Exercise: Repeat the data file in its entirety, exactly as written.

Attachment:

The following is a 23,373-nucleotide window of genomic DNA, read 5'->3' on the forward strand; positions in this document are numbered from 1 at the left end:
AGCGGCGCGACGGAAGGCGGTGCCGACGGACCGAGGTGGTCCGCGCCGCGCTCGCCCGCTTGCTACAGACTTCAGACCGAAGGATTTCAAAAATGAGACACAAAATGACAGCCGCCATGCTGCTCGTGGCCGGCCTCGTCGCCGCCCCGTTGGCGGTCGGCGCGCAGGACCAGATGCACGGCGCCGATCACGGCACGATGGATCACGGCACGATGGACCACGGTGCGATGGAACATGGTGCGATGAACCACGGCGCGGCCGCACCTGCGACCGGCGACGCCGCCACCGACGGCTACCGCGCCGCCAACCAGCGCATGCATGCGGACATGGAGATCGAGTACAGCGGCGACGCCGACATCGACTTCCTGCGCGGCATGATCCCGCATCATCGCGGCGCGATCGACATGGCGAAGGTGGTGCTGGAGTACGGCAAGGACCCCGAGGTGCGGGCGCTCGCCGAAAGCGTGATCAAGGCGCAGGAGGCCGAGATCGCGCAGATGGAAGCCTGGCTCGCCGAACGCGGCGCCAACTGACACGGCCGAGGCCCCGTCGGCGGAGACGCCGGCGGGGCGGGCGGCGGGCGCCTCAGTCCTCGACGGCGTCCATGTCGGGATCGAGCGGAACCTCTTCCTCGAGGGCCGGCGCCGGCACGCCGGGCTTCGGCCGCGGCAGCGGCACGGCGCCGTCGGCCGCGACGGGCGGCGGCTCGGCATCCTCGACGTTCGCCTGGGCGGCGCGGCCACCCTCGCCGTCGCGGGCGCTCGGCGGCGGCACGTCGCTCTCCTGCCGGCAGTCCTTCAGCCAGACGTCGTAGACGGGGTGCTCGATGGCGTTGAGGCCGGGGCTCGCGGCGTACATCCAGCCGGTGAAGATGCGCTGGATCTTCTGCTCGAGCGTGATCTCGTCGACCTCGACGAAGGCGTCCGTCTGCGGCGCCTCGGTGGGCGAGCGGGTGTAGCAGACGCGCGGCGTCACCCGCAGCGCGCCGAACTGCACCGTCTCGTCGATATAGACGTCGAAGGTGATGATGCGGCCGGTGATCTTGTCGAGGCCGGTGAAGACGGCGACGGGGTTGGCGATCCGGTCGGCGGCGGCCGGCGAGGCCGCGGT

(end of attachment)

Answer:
The following is a 23,373-nucleotide window of genomic DNA, read 5'->3' on the forward strand; positions in this document are numbered from 1 at the left end:
AGCGGCGCGACGGAAGGCGGTGCCGACGGACCGAGGTGGTCCGCGCCGCGCTCGCCCGCTTGCTACAGACTTCAGACCGAAGGATTTCAAAAATGAGACACAAAATGACAGCCGCCATGCTGCTCGTGGCCGGCCTCGTCGCCGCCCCGTTGGCGGTCGGCGCGCAGGACCAGATGCACGGCGCCGATCACGGCACGATGGATCACGGCACGATGGACCACGGTGCGATGGAACATGGTGCGATGAACCACGGCGCGGCCGCACCTGCGACCGGCGACGCCGCCACCGACGGCTACCGCGCCGCCAACCAGCGCATGCATGCGGACATGGAGATCGAGTACAGCGGCGACGCCGACATCGACTTCCTGCGCGGCATGATCCCGCATCATCGCGGCGCGATCGACATGGCGAAGGTGGTGCTGGAGTACGGCAAGGACCCCGAGGTGCGGGCGCTCGCCGAAAGCGTGATCAAGGCGCAGGAGGCCGAGATCGCGCAGATGGAAGCCTGGCTCGCCGAACGCGGCGCCAACTGACACGGCCGAGGCCCCGTCGGCGGAGACGCCGGCGGGGCGGGCGGCGGGCGCCTCAGTCCTCGACGGCGTCCATGTCGGGATCGAGCGGAACCTCTTCCTCGAGGGCCGGCGCCGGCACGCCGGGCTTCGGCCGCGGCAGCGGCACGGCGCCGTCGGCCGCGACGGGCGGCGGCTCGGCATCCTCGACGTTCGCCTGGGCGGCGCGGCCACCCTCGCCGTCGCGGGCGCTCGGCGGCGGCACGTCGCTCTCCTGCCGGCAGTCCTTCAGCCAGACGTCGTAGACGGGGTGCTCGATGGCGTTGAGGCCGGGGCTCGCGGCGTACATCCAGCCGGTGAAGATGCGCTGGATCTTCTGCTCGAGCGTGATCTCGTCGACCTCGACGAAGGCGTCCGTCTGCGGCGCCTCGGTGGGCGAGCGGGTGTAGCAGACGCGCGGCGTCACCCGCAGCGCGCCGAACTGCACCGTCTCGTCGATATAGACGTCGAAGGTGATGATGCGGCCGGTGATCTTGTCGAGGCCGGTGAAGACGGCGACGGGGTTGGCGATCCGGTCGGCGGCGGCCGGCGAGGCCGCGGT